Using curl to perform an operation a user just managed to do with his or her browser is one of the more common requests and areas people ask for help about.
How do you get a curl command line to get a resource, just like the browser would get it, nice and easy? Chrome, Firefox and Safari all have this feature.
You get the site shown with Firefox's network tools. You then right-click on the specific request you want to repeat in the "Web Developer->Network" tool when you see the HTTP traffic, and in the menu that appears you select "Copy as cURL". Like this screenshot below shows. The operation then generates a curl command line to your clipboard and you can then paste that into your favorite shell window. This feature is available by default in all Firefox installations.
When you pop up the More tools->Developer mode in Chrome, and you select the Network tab you see the HTTP traffic used to get the resources of the site. On the line of the specific resource you are interested in, you right-click with the mouse and you select "Copy as cURL" and it will generate a command line for you in your clipboard. Paste that in a shell to get a curl command line that makes the transfer. This feature is available by default in all Chrome and Chromium installations.
In Safari, the "development" menu is not visible until you go into preferences->Advanced and enable it. But once you have done that, you can select Show web inspector in that development menu and get to see a new console pop up that is similar to the development tools of Firefox and Chrome.
Select the network tab, reload the web page and then you can right click the particular resources that you want to fetch with curl, as if you did it with Safari..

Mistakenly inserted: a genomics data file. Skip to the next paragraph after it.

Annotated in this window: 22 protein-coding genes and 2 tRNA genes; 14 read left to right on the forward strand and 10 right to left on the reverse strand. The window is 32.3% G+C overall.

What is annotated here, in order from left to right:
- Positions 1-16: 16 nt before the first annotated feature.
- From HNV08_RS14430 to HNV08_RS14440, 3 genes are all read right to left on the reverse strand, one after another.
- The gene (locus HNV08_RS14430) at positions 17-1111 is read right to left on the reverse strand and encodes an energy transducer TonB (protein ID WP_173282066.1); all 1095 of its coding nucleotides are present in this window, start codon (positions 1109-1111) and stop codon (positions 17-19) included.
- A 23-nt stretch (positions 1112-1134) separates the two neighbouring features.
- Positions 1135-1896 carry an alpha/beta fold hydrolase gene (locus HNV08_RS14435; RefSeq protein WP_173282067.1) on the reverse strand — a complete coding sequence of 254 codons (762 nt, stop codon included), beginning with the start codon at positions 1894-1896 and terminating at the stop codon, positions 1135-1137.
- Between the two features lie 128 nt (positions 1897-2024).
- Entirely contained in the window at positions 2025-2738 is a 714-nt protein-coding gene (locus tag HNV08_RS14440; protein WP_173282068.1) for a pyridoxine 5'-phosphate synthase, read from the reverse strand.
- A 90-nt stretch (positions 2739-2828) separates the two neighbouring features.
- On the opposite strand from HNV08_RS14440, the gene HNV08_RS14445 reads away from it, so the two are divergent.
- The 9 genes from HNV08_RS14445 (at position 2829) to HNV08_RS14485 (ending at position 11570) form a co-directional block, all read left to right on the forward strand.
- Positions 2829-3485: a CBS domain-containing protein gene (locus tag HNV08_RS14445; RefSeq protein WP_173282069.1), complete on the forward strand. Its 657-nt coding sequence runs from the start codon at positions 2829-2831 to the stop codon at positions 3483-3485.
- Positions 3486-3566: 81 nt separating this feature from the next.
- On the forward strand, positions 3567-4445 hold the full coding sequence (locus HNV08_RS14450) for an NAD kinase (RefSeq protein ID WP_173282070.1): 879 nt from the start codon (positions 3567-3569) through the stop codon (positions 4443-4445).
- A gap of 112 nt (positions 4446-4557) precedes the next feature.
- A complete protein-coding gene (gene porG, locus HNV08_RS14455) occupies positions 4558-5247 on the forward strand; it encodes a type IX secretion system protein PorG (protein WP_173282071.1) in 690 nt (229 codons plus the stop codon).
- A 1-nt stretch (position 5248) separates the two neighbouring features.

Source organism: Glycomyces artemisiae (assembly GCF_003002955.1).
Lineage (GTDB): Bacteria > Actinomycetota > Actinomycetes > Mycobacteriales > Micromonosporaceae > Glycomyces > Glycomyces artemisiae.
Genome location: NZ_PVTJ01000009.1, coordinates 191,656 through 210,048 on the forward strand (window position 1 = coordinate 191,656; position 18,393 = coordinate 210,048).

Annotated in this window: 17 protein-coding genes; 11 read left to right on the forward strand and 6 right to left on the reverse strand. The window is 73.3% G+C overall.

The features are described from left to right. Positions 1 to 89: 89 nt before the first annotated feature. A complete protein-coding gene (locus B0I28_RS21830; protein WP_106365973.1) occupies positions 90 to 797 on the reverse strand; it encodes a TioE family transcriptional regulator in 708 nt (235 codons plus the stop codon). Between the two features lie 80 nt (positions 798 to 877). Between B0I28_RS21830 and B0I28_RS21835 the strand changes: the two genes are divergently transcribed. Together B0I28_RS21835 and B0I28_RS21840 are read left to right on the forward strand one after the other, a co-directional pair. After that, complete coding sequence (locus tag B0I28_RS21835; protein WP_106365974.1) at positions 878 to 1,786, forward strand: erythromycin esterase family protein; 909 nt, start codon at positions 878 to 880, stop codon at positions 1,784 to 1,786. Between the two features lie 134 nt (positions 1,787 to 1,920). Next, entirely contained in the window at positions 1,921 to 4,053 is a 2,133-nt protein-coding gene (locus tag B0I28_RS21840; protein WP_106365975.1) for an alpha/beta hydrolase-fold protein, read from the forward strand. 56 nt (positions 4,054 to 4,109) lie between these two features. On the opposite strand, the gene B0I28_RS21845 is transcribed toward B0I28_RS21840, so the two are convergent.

If this is something you would like to get done more often, you probably find using the developer tools a bit inconvenient and cumbersome to pop up just to get the command line copied. Then cliget is the perfect add-on for you as it gives you a new option in the right-click menu, so you can get a quick command line generated really quickly, like this example when I right-click an image in Firefox:
These methods all give you a command line to reproduce their HTTP transfers. You will also learn they are still often not the perfect solution to your problems. Why? Well mostly because these tools are written to rerun the exact same request that you copied, while you often want to rerun the same logic but not sending an exact copy of the same cookies and file contents etc.
These tools will give you command lines with static and fixed cookie contents to send in the request, because that is the contents of the cookies that were sent in the browser's requests. You will most likely want to rewrite the command line to dynamically adapt to whatever the content is in the cookie that the server told you in a previous response. And so on.
The copy as curl functionality is also often notoriously bad at using
-F and instead they provide handcrafted
--data-binary solutions including the mime separator strings etc.